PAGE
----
Blog:DEFINIONS IN PRECISION IN MOTION CONTROL - Resolution, Accu
Definition: The smallest achievable positioning increment that can be achieved by the motion control system.
Contributing factors: Drive screw pitch, gear drive ratio, motor/encoder combination perfromance
The threshold of minimum motion a positioning system can realize or sense defines its resolution.
Elasticity and play in the train of mechanical drive components-factors affecting repeatability -may limit the positioning output in responding to commanded motion inputs.
Systems that must demonstrate very fine resolution normally require direct positioning from an encoder or other sensor directly coupled to the output motion element; for example, the translating carriage of a linear table.
A high-performance servomotor system coupled with a fine-pitch linear encoding scale can provide resolution approximating 0.1 mm.
Definition: The maximum error between the expected (target) position and the position actually achieved by the motion control system.
Contributing factors: motor/encoder combination accuracy, ball and leadscrew error, repeatbility.
Accuracy is required when the motion system will be used as a gauge or measurement instrument.
It is qualitatively defined as the difference between the target position and the position the motion system actually achieves.
Quantitatively, it is the distance between the target point and the mean of the position dispersion plus the width of the dispersion that yields the largest absolute sum.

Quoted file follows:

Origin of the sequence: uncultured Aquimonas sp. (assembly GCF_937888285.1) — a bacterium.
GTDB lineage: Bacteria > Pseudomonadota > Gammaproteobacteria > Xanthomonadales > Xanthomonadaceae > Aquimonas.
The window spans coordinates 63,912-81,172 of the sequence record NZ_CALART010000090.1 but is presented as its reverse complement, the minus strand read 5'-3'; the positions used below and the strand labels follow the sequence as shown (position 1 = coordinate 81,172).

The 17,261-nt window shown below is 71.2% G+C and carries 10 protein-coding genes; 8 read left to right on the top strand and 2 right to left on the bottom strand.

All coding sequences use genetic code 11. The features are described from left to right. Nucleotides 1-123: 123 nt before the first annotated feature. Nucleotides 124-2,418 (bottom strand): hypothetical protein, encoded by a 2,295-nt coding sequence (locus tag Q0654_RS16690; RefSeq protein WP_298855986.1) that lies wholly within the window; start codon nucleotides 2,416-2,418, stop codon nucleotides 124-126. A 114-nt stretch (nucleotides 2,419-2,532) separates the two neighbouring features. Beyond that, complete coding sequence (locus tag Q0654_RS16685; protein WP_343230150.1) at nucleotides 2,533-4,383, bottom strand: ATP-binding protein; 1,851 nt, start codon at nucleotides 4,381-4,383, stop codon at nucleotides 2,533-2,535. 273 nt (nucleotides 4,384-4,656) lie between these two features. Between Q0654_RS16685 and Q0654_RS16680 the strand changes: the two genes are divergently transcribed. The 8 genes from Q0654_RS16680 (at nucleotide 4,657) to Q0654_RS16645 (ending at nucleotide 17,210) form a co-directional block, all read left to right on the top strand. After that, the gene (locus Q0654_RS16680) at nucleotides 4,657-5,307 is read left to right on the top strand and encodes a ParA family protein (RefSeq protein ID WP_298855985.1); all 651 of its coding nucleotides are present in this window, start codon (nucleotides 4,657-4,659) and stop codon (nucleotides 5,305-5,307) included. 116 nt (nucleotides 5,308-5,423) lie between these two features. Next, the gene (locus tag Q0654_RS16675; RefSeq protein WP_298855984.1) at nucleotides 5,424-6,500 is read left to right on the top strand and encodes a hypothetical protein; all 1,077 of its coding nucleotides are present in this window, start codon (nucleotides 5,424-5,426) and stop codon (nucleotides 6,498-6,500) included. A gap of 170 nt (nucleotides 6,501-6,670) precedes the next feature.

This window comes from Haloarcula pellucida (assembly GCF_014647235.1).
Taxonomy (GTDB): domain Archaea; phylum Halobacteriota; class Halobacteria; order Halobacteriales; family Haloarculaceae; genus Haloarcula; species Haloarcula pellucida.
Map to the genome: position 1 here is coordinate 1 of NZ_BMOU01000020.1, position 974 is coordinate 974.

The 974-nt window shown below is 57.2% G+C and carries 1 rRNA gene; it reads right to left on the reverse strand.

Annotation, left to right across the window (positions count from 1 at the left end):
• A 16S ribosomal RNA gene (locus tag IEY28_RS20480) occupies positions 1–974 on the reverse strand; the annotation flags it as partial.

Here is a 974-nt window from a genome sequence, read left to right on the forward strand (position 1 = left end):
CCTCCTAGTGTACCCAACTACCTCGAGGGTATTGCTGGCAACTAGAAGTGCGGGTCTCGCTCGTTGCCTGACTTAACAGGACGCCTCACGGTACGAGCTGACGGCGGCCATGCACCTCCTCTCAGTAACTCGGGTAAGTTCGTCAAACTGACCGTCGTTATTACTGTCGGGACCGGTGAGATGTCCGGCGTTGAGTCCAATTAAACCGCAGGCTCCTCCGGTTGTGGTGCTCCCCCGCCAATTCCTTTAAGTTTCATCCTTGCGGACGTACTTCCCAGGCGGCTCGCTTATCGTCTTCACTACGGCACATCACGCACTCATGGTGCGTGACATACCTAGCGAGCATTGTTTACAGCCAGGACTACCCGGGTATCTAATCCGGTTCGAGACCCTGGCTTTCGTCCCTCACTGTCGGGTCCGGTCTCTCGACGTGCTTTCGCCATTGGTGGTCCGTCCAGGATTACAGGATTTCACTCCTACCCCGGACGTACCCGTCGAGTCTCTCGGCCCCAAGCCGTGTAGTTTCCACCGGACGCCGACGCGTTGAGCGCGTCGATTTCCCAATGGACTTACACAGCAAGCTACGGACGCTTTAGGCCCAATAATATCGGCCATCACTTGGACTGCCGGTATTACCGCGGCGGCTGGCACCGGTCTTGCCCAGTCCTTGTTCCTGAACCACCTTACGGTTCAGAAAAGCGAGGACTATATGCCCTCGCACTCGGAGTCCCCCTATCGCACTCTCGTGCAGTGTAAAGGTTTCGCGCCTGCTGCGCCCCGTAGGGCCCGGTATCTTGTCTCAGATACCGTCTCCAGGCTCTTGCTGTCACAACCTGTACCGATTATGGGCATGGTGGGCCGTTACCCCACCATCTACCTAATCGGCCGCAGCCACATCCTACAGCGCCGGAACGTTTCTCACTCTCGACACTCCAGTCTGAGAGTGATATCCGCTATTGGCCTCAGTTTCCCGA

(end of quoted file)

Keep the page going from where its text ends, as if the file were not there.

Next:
Positioning accuracy is constrained by system repeatability. To have an accurate positioning system, it is first necessary to have a repeatable positioner.
Accuracy, like repeatability, may be defined for either unidirectional or bidirectional motion. A linear motion system's positioning accuracy is a function of several factors, including the accuracy of drive screw thread leads,
repeatability, angular errors in the bearing ways, and the accuracy of the position measurement encoder (if one is used in the system).
High-performance, non-contact-type linear encoders, mated with electromechanical positioners of comparable precision, can provide accuracy to better than one part per million.
Understanding the sources of positioning precision is essential in specifying mechanical motion elements correctly.
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